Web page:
The age of families gathering around a TV to simply sit and watch programmes together seems to be a thing of the past. Second screen usage is now part of everyday life, especially amongst millennials (those aged between 16 and 34). No longer is all viewer attention directed at TV content; now it is shared with other digital related activity.
According to recent research conducted by the Internet Advertising Bureau UK (IAB), 87% of 16-34-year-olds use a connected device at the same time as they are watching TV. Surprisingly, the same research found that use of other devices is slightly higher during programme time than it is during commercials.
The changes in family TV viewing
Not so long ago watching the TV involved the whole family gathering and paying full attention to the programme on offer; minus any time spent having a conversation. As technology has developed, so these viewing habits have changed. There are many digital distractions around, such as laptops, smartphones and tablets. It is probably not surprising that the people who spend most time using second screen are those who have grown up being used to using online technology. The changes are certainly having a significant impact on traditional TV viewing, with only 50% of people questioned during the IAB survey saying that the TV was the focal point of their living room.
What does this mean for the way we view content?
Millennials are not going to change their viewing habits as they age; the habits are not formed by age but by environment. Gradually there will no longer be a generation that is used to merely having a TV screen to concentrate on. This makes things harder for producers of content and advertisers. They need to find ways to keep the attention of viewers. This could mean providing supplementary second screen content to support regular programming. It is all about looking at ways to compete with the distractions of texting, emailing and social media. It’s possible that for future generations more bitesize content is the way to go, with attention spans likely to decrease further as second screen use becomes the norm.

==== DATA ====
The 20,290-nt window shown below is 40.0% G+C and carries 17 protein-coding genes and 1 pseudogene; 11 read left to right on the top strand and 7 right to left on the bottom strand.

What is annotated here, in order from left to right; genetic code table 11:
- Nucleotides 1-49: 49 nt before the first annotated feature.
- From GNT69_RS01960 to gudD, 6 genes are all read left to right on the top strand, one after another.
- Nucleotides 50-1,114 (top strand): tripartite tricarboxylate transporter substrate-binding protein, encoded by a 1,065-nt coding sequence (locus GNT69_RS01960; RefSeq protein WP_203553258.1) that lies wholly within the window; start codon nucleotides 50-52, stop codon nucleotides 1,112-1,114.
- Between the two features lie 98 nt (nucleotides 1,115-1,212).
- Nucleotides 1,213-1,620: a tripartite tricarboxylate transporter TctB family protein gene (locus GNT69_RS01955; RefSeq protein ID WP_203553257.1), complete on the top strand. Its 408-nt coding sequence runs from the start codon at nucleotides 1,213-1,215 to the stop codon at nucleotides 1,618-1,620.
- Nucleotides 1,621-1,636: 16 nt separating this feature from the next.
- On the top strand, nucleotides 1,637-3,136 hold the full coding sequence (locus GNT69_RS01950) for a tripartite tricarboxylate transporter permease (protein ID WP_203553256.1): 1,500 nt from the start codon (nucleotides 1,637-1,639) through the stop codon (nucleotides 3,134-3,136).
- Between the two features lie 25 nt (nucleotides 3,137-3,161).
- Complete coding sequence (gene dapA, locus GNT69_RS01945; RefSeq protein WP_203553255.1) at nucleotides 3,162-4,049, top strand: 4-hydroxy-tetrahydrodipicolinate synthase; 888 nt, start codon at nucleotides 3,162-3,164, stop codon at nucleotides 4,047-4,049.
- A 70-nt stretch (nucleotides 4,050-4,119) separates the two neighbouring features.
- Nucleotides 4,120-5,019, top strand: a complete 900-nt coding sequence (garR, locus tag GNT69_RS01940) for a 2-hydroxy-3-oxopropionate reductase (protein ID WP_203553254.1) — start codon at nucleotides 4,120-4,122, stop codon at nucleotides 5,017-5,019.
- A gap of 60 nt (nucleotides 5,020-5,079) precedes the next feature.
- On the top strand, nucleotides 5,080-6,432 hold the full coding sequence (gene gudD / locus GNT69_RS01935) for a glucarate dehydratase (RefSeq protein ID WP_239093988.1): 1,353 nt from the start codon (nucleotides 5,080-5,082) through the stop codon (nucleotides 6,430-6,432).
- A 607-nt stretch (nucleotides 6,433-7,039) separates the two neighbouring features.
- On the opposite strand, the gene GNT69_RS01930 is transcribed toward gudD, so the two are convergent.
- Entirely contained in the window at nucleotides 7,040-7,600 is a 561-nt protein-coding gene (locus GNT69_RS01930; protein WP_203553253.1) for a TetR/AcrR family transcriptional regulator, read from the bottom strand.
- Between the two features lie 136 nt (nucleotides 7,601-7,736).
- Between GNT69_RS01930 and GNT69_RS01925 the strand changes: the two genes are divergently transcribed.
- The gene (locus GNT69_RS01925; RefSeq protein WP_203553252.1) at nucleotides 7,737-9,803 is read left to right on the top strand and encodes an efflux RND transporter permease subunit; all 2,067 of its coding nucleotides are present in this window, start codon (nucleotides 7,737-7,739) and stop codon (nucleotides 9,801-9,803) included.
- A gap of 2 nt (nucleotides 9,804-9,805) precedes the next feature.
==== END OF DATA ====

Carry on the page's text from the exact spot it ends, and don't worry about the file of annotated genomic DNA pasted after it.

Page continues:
The younger generation of today is not going to remain the younger generation forever. As they grow older they will take their penchant for second screen use along on the journey. This means that living rooms will become not just a place of joint entertainment but also a place where a family will spend plenty of individual time, participating in second screen activity.